Prime Minister Boris Johnson.
Boris Johnson is under growing pressure from his party to reset the UK’s relationship with China.
Conservative Members of Parliament told Business Insider that the party’s attitude to Beijing had “hardened” after the Chinese government had “consistently lied” about the coronavirus pandemic.
The Conservative chair of the UK Parliament’s Foreign Affairs Committee said the pandemic would inevitably change Johnson’s government’s attitude to China.
Senior members of Johnson’s government have previously warned that there will be a “reckoning” with Beijing after the crisis and said the UK could not go back to “business as usual” with China.
Conservative critics of China within Johnson’s party have set up a new grouping designed to pressure the government on the issue.
Johnson risks a major rebellion from his party if he pushes ahead with plans to allow the Chinese telecoms company Huawei to develop the UK’s 5G network.
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Boris Johnson is under growing pressure from within his own party to reset Britain’s relationship with China and axe the UK’s controversial deal with Chinese telecoms company Huawei.
Influential Conservative MPs say attitudes towards China within Johnson’s party have “hardened” in light of the coronavirus crisis, after Beijing “consistently lied” about the pandemic and failed to “face up to its responsibilities.”
The First Secretary of State Dominic Raab, who is deputizing for Johnson while he recovers from the coronavirus, warned last week that the UK’s relationship with China could not return to “business as usual” after the pandemic.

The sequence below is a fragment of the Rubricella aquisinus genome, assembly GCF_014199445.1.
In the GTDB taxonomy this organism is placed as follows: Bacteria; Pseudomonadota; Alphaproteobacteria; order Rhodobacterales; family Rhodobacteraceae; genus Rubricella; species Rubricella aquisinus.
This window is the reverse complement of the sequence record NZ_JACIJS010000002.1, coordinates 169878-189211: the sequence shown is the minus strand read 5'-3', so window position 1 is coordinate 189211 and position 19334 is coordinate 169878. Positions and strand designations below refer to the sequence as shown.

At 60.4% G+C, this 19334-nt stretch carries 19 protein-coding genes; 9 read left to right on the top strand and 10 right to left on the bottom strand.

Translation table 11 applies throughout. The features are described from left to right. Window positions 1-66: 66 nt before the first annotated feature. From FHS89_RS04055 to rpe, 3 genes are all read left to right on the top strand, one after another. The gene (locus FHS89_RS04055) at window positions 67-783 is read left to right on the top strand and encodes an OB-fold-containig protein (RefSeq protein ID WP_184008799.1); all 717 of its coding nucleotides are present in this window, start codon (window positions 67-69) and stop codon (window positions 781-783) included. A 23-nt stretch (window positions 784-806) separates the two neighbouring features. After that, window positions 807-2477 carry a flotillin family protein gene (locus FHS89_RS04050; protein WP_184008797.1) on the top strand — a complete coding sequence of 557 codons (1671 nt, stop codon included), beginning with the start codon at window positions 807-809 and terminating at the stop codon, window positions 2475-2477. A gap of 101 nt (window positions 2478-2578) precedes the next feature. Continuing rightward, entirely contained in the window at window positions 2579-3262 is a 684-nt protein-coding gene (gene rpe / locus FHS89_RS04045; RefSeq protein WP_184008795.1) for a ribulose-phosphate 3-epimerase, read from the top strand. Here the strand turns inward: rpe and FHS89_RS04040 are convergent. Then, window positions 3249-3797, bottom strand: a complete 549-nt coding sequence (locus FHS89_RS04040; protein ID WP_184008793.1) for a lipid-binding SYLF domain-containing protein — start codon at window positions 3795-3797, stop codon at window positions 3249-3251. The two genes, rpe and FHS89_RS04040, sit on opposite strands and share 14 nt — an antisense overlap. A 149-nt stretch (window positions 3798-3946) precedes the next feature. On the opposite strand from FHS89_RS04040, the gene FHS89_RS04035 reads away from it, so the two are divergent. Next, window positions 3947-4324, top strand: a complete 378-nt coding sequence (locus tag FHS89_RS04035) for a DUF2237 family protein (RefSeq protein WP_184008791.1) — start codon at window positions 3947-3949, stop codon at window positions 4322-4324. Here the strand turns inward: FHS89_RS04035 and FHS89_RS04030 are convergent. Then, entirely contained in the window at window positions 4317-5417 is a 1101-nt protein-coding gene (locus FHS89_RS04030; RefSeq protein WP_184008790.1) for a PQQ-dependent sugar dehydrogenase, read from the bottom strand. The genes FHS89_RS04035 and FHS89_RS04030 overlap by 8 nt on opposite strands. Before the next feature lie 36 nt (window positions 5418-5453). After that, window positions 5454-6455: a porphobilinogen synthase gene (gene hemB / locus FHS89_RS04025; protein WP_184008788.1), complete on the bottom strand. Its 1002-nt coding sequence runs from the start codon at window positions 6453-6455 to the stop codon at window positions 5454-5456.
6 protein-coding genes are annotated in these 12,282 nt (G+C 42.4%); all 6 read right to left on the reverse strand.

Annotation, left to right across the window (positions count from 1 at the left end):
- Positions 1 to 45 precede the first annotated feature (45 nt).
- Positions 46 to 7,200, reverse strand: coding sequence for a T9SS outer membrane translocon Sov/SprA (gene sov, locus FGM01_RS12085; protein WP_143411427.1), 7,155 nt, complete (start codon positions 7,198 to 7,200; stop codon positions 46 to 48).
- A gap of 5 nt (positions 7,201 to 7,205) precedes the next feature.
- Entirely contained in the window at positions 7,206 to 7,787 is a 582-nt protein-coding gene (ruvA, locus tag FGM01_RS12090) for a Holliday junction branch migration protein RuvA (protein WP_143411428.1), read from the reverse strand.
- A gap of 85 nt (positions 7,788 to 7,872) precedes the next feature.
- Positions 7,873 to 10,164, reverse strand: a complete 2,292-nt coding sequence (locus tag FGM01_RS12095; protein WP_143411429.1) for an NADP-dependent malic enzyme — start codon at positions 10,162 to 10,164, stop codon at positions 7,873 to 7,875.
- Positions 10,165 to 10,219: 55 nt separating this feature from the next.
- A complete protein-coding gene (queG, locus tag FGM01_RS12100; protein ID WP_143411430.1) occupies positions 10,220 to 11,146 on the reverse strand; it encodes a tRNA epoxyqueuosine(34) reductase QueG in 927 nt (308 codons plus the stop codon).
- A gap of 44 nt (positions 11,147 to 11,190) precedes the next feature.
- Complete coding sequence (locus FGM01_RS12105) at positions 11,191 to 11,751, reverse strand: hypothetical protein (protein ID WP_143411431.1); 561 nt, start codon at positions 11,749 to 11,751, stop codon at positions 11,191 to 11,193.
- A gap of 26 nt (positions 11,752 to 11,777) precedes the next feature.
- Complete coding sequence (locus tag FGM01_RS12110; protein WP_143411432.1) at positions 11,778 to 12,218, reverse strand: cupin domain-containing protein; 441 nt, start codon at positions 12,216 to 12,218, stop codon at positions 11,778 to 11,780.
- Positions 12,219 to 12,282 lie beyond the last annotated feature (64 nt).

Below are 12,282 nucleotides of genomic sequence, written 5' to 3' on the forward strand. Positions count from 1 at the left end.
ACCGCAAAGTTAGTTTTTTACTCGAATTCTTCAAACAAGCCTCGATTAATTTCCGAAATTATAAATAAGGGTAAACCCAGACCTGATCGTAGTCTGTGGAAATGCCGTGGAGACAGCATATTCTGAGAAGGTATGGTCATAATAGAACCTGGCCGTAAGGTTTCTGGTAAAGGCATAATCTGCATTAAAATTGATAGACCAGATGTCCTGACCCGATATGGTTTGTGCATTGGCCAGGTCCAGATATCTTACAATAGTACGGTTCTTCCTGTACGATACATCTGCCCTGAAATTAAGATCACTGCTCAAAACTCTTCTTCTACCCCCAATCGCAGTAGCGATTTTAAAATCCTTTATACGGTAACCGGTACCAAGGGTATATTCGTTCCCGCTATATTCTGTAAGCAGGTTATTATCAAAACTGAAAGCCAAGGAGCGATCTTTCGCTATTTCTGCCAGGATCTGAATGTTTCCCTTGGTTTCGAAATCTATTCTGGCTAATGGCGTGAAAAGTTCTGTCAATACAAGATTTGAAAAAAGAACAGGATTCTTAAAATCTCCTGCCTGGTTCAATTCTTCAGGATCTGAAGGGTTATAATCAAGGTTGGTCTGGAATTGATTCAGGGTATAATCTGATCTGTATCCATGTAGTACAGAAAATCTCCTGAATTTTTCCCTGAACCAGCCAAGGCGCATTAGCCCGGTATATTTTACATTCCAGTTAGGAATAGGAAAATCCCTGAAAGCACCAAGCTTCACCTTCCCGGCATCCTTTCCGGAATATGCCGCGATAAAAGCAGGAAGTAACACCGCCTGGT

Now Raab’s colleague, Conservative MP Tom Tugendhat, who chairs the UK Parliament’s Foreign Affairs Committee, said Beijing’s behavior meant that Johnson would inevitably have to reconsider the UK’s relationship with China.
“I think it’s hardened many views in the parliamentary [Conservative] party,” Tugendhat told Business Insider.
Tugendhat, whose committee is currently investigating claims of Chinese asset stripping of a UK tech firm, predicted that Johnson would revisit the controversial decision to strike a deal with Huawei for Britain’s 5G network.
“I can’t see how it doesn’t change that. Clearly, it’s going to have implications,” he said.
“It makes the Huawei position hard.”
The UK prime minister had already suffered one parliamentary rebellion over the decision to let Huawei develop the UK’s 5G when almost 40 Conservative MPs voted against the government in a House of Commons vote last month.
One senior MP and former Conservative minister, who did not wish to be named, told Business Insider this week that opposition to the deal in the party had grown since the onset of the coronavirus crisis.
“I’ve had texts from a number of colleagues who weren’t part of the rebellion [House of Commons vote in March], who were saying they won’t vote for it next time. The view is hardening,” they said.
“There were some pretty key supporters of Boris who were rebelling [in March.] If that attitude is hardening, you can assume some more of the new intake will vote against the government. They’re supposed to be Boris’ soldiers.”
They added: “China is still going to be the predominant economic power, and there are some colleagues who say they understand the short-term anger, but we need to look into the medium term.
“However, my sense from colleagues I’ve spoken to, is that there is a definite hardening of attitude and definite concern that China has failed to face up to its responsibilities in the whole context of coronavirus.”
Tom Tugendhat MP.